For me to say today that I am ‘indigenous’ will raise a lot of eyebrows, particularly in Canada. That word has become very useful for correctly describing people who are native to North America — or, as the Oxford dictionary puts it, inhabitants from before the arrival of colonists. It is now more than a distinction of place of origin and ownership, but also of place within a particular struggle between oppressor and oppressed.

But the stories that are wrapped up in words like ‘indigenous’ and ‘colony’ are rich and varied, and their simple subversion by memes and movements does no justice to the breadth of history and the commonality of its peoples. Colonization and indigeneity are the yin and yang of civilization —an often disturbing but unavoidable tension that has been both destructive and fruitful in profound ways.

Though I was born in Ontario, I am readily characterized as a colonizer. My parents came over from Holland three years before I was born, and their church/school community certainly had some of the earmarks of ‘colony’. The cluster of homes between Pontiac and Murphy Road — between First and Second Church Sarnia was once a gathering of Dutch newcomers to Canada. As much as these colonies now seem to be fragmenting, I have not lost touch with them and still hold them dear.

But on the other side, when my parents left for Canada, they were indigenous, and that makes me properly native to the Netherlands, from early times. This never really hit home for me until I started working on my family tree. Till then, I thought of myself as a European Caucasian whose ancestors happened to live in Holland until they picked up again and went to Canada. Yes of course, I had a soft spot for the motherland, but it felt a bit accidental, or incidental.

Rooted in the Land

Then the ancestors started showing up, twelve by twelve, on and I found my people. Generation after generation preceded me with their names, births, marriages and deaths recorded in places standing not far apart, with increasingly familiar names. Every branch suggested a story, often with multiple untimely deaths, rooted in the land and playing out in just a small portion of the Netherlands

Last summer’s weeklong, extended family reunion of a hundred van der Laans (my mother’s family) in the province of Groningen cemented this feeling of kinship. We visited city streets and landmarks, country roads and waterways and family places that have been known and grown over five hundred plus years, from an immemorable time. During a tour of the Hunebedcentrum in Borger, just thirty kilometers from where my parents were born, the largest hunebed (burial stones) in Holland reminded me of the reality that I have ancestors from the Bronze Age.

Escape and Opportunity

The stories of many indigenous peoples, including those in Canada and Holland, are worth sharing. Up until a few centuries ago, most lived modest, simple lives. They were people of the land, in tune with nature. They were industrious, sophisticated (for their time and place) and spiritual. They were tied into large trade networks and traveled widely by water. My Groninger people were variously oppressed and occupied by Franks, Spaniards and Germans. In the face of trauma they were survivors. And many were displaced by circumstances, policies, economies and population densities beyond their control.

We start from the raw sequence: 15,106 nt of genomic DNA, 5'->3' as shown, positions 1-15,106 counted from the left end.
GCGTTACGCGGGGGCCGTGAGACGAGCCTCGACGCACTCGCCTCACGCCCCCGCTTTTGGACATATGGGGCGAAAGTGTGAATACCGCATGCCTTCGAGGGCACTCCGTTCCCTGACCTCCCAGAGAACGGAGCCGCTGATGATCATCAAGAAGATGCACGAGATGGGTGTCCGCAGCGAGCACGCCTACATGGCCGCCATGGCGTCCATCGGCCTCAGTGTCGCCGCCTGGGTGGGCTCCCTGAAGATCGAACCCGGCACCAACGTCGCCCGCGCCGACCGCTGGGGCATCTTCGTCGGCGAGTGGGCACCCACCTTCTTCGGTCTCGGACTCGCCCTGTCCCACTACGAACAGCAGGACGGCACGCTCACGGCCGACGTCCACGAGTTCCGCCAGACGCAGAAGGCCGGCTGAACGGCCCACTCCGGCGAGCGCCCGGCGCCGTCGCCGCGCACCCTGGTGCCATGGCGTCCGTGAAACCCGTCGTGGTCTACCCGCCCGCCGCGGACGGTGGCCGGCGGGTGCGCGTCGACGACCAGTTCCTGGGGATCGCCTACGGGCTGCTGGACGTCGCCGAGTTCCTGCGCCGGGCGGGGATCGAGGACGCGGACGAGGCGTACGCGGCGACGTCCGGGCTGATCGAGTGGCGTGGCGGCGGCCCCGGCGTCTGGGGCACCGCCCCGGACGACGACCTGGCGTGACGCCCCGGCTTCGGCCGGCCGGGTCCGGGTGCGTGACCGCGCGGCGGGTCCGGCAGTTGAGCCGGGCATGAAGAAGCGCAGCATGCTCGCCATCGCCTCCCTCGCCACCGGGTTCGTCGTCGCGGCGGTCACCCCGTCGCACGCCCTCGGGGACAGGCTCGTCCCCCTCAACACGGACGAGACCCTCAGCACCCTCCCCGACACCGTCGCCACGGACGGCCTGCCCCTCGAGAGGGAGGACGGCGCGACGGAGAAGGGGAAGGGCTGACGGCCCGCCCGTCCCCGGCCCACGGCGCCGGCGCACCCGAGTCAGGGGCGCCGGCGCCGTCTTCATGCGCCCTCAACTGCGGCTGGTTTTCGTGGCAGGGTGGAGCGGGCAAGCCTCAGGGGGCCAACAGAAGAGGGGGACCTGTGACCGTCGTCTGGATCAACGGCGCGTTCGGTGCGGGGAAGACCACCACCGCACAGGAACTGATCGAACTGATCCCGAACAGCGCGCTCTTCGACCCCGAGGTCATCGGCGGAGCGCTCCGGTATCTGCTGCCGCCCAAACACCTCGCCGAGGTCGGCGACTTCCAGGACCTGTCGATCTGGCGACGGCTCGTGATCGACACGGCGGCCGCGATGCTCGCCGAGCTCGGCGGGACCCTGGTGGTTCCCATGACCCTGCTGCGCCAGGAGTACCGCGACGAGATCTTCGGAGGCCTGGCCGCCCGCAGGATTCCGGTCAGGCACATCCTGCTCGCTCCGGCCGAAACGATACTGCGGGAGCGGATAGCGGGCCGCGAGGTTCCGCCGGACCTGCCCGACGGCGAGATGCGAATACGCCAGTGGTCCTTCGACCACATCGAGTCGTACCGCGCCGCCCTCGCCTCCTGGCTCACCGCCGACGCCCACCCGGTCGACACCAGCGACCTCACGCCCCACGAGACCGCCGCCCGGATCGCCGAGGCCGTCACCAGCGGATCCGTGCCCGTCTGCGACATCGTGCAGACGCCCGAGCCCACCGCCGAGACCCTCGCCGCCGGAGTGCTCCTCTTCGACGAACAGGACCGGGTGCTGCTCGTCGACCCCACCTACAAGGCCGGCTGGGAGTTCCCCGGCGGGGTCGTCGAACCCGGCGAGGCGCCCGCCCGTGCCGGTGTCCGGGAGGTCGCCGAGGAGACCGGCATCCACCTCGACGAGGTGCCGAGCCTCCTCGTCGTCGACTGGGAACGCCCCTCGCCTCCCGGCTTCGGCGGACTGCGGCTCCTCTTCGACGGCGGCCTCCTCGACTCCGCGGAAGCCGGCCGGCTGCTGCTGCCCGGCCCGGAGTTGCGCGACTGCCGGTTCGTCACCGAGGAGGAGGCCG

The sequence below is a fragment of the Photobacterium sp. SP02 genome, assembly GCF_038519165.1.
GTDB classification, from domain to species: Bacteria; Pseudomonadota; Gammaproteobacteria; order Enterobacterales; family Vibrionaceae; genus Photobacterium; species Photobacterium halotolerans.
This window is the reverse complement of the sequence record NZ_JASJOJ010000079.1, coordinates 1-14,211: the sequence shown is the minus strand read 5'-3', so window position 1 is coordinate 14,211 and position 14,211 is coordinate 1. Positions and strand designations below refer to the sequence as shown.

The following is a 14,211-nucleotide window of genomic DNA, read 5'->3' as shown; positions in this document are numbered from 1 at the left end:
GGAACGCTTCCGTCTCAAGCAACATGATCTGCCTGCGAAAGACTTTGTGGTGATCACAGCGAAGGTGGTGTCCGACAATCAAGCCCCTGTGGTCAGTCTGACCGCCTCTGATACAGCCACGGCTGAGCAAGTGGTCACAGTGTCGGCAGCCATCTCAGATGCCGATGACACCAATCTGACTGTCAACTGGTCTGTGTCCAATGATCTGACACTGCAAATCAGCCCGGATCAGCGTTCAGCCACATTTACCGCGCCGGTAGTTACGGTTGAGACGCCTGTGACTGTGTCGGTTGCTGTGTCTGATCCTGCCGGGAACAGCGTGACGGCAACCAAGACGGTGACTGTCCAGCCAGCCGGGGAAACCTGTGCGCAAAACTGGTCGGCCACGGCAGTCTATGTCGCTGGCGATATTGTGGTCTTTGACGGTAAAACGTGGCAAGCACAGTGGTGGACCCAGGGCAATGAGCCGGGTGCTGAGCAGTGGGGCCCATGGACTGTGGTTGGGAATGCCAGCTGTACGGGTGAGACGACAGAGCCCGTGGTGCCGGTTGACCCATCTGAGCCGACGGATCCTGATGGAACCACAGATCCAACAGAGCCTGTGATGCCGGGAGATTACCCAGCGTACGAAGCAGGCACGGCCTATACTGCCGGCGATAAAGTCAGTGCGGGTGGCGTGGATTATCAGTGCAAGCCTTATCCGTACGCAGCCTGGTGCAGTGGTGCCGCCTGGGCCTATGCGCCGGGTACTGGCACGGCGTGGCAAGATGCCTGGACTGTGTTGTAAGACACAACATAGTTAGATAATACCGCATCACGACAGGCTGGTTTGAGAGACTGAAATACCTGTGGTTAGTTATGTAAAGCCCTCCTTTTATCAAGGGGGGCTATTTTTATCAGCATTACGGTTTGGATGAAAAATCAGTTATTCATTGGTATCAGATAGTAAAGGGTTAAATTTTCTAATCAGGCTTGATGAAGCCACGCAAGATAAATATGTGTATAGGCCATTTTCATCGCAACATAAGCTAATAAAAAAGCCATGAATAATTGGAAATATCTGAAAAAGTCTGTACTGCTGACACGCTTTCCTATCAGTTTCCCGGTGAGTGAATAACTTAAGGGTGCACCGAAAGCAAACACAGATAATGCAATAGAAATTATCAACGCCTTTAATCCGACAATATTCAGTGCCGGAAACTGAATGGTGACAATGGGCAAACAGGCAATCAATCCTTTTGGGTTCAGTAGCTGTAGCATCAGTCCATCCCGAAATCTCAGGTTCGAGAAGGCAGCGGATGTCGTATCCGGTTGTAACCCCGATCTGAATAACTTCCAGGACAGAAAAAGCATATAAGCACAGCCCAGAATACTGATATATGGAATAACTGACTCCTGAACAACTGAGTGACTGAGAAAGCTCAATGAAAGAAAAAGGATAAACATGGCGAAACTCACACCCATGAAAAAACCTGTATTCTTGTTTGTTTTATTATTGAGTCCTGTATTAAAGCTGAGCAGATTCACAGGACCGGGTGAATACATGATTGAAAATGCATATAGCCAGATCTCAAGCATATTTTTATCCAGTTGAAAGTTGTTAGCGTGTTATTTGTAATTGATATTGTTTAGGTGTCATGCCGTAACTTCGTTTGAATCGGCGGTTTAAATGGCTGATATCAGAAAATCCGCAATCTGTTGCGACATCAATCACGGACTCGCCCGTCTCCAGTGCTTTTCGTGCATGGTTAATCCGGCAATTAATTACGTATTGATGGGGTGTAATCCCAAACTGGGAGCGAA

Once, the Netherlands was itself a magnet for displaced and migrating people, but also a launching pad. With the establishment of colonies in the Hudson valley (now Albany and New York), starting in 1614 under Dutch jurisdiction, migrants crossed the ocean to this new world, often to escape deprivations, but all for opportunity. This quest for a better life, and the inevitable conflicts that arise, is the stuff of history, the world over.

A Broken Alliance

The early Dutch colonies, treatied with the Mahicans to live amongst them on settlements in the Hudson valley, while trading with them and the neighbouring Mohawks. The Mohawks (most easterly of the Five Nations Iroquois Confederacy — long since joined by treaty) grew close enough to the Dutch to adopt some of their customs. Soon, the upheaval of imported, European conflicts and radically changing economies drew the Haudenosaunees away from their ancestral lands, below the Great Lakes, into what is now Ontario.

This colonization of southern Ontario, with a decisive push around 1650, inevitably caused tensions with the indigenous Attawandaron (Neutrals) and Wendat (Hurons). But, in 1701, the Dish With One Spoon treaty (signified by a wampum belt) joined the area’s indigenous peoples together. The (by now) Six Nations became a refuge for peoples of more nations, much like the Netherlands had been in the seventeenth century.

There’s been too little contact between twentieth century colonizing Dutch newcomers and our first nations. We all have our enclaves and we nurture our natal roots and minority status. The seventeenth century Dutch connection has not helped and we have not taken our cue from this early alliance of equals. Nor have we fostered, honoured and built upon subsequent treaties. That’s a shame.

The least we can do is acknowledge the place and rich histories of indigenous peoples everywhere and celebrate the contributions they have made and continue to make. With these peoples, I desire to stand shoulder to shoulder, not shield against shield.

Henry de Jong, a retired renovator, is the family historian keeping heritage alive at

Sidebar: See also the fascinating book by Russell Shorto: The Island at the Center of the World – The Epic Story of Dutch Manhattan and the forgotten colony that shaped America